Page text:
Huh? Your arms are right here. They were just hidden behind your cloak, it’s not like they disappeared.
Anyway, you’re on a time limit here, so you tell the shopkeeper you’d like to get this finished up as soon as possible. You have a few things that might interest her, and should hopefully be enough to pay for the clothes and get you outfitted with some basic supplies.
Right, she says. It’s late, she’s tired, and she wants to get you out of here too. Let’s see what you’ve got.
First up: these lovely dead imp parts! You took everything that looked like it could be kind of useful. You figure maybe someone could use the intestiney-bits to make a pair of socks, or sausages, or-
Okay, no, the shopkeeper interrupts. She’s appreciates the whole “making a good sale” thing, but you’re laying it on kind of thick. Also, if she wanted imp intestines, she’s pretty sure she has an entire storeroom plastered in them.
The green bits, though, they should fetch a decent price with alchemists. How does nine septims sound?
Hey, you shrug, that’s more than any bloody organ dug out of your own body is worth.
Actually, she says, Khajiit hearts retail with alchemists for around fifteen gold.
Wow, that’s… you could’ve comfortably gone your whole life without knowing that.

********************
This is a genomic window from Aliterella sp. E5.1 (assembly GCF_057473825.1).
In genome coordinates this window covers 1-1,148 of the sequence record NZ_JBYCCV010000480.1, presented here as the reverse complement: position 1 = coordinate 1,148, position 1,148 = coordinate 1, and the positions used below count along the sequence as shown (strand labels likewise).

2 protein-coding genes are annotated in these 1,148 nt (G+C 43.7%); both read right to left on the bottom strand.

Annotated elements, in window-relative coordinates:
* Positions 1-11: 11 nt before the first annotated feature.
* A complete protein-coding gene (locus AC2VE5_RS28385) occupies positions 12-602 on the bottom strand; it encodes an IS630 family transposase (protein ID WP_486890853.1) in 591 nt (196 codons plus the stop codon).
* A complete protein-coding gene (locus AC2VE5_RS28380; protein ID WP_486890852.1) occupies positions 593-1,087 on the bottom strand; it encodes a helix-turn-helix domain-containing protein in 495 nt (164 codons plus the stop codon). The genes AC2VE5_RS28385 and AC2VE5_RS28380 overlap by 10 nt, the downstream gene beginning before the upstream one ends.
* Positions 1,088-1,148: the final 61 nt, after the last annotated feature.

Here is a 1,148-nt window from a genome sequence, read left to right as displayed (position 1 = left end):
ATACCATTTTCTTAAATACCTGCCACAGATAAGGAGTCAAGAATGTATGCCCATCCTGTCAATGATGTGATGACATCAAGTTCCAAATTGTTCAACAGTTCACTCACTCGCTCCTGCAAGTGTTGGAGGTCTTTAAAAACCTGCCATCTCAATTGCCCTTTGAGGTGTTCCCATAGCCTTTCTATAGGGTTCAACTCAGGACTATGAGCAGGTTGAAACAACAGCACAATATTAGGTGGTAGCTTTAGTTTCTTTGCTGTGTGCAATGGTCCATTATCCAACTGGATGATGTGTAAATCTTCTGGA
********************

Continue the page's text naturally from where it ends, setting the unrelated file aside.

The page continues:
Next you have this cloak that a ghost was wearing at some point. You aren’t sure what size it is, but you can confirm it is larger than a women’s small, so… yeah, that doesn’t narrow it down at all.
So there’s a naked ghost running around now, the shopkeeper asks.
What? No, he had an extra cloak, I didn’t-
It was a joke, she says. Anyway, ectoplasm is hard to come by, and traveling mages are always looking for a safe source. She’ll give you, say, twelve septims for it.
You were, ah, hoping for a little bit more, actually. That’s enough for some supplies, but just in case your… work today doesn’t pan out like you’re expecting, you were hoping to have a little bit set aside to repay a debt to a friend. Like… thirty-five gold.
Do you have anything else to sell, the shopkeeper asks?
Not unless she’s in the market for a scrap of bread or a tiny pouch of chopped cilantro.
SELL IT. Ideally for magicka potions.
What about that spear Rajirra left behind, you ask.
What about it, the shopkeeper says.
Well, she left it behind. Also, she used it to lock me in a room to die. Doesn’t that basically make it mine?
Rajirra never actually gave it to you, she points out. Also, she left it behind on store premises. If anything, the shopkeeper says, it should be considered her spear.
Yeah, but… when she ran away, she lied to you and said she had given it to me. Given that was the only thing she told anyone on the topic, that would imply I’m the closest thing the spear has to an intended owner. There’s also the whole issue of need: this whole time I’ve been in Cyrodiil, I haven’t once had some proper steel to defend myself with. If at all possible, I’d like to leave this store fully equipped to handle whatever things this dangerous world might throw my-